UTSC musicians welcome spring with jazz thunder

To many, April brings thoughts of warmer and sunnier days.

But for some music-loving University of Toronto Scarborough students, their minds were on the sounds of sweet thunder.

Sweet melodies and iconic jazz could be heard at UTSC’s Leigha Lee Browne Theatre on the weekend. The UTSC Jazz Orchestra and Vocomotive, an a capella group, showcased their talents at the annual year-end concert, Spring Awakening I.

UTSC jazz group Vocomotive sings its rendition of Bruno Mars’ hit Just the Way You Are at the Spring Awakening performance March 31. The a capella group was inspired to cover the song when fellow students requested the group perform it for Valentine’s Day-themed singing tell-o-grams.

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The first of a three-part concert was held March 31 and was followed by performances all weekend. The orchestra paid tribute to jazz great Duke Ellington and his Such Sweet Thunder Suite, while Vocomotive performed renditions of popular music both past and present.

Mark Laver, the orchestra’s musical director, worked with his students all semester to prepare for the Ellington tribute. The kickoff event didn’t come easy, he said.

“This is a culmination of our year,” Laver said. “We rehearse a couple of hours a week … plus all of the sectionals that the students do themselves, plus all of the practicing that they do at home.

“It’s a lot of work to pull this together.”

Paying tribute to Ellington’s music allowed students to have fun while learning about one of the genre’s greatest composers, whose work has directly shaped today’s jazz music, he said.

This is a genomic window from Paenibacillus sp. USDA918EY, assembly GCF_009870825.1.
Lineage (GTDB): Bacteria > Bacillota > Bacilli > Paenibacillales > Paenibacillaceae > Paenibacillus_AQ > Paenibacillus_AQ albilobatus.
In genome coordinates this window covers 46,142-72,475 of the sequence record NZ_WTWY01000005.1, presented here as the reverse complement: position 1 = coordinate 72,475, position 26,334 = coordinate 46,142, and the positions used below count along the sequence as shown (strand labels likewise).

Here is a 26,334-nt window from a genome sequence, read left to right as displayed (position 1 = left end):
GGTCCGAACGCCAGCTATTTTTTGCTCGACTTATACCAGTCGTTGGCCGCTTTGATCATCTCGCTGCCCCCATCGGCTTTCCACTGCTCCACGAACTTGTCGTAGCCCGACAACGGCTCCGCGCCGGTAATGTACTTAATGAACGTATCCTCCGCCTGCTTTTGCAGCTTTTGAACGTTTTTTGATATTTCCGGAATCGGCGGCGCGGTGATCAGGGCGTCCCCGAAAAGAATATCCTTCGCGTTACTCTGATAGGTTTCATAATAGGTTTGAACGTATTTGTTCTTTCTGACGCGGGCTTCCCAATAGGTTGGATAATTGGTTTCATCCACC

First-year university student Luke O’Brien has played the trombone with the Jazz Orchestra for two semesters. Playing with the band has given him the chance to hone his musical talent while allowing him to perfect multiple instruments, he said.

“I joined because I was looking for a bit more of a challenge in music,” O’Brien said. “I play the flute but I also double on the trombone parts.”

Unlike much of the orchestra, which consists of students specializing in music, Vocomotive features a group of music enthusiasts from different areas of study who simply love to sing.

Jennifer Gordon, an environmental science major, has been singing with the group since it started four years ago. Vocomotive, she said, is a “serious hobby” for her.

Like Gordon, psychology major Deston Johnson doesn’t have any vocal training. He said he joined the group two years ago after a friend discovered his singing ability.

“I liked the people because they were all full of energy and it was really fun,” Johnson said.

Over the past year, Vocomotive has performed in a variety of shows, including a Christmas concert and a small-ensemble competition, where they won the People’s Choice Award. The group even performed singing tell-o-grams for Valentine’s Day.

Laver said he hopes the jazz-themed event will do more than just showcase the students’ talent and passion for music. He hopes the weekend’s event will give back to the community he grew up in, he said.

“One of the things we’re trying to do here is to make this area and the UTSC campus a hub for arts and culture in Scarborough,” Laver said. “That’s one thing we hope will develop through events like this and will grow over the next few years that we continue to do this.”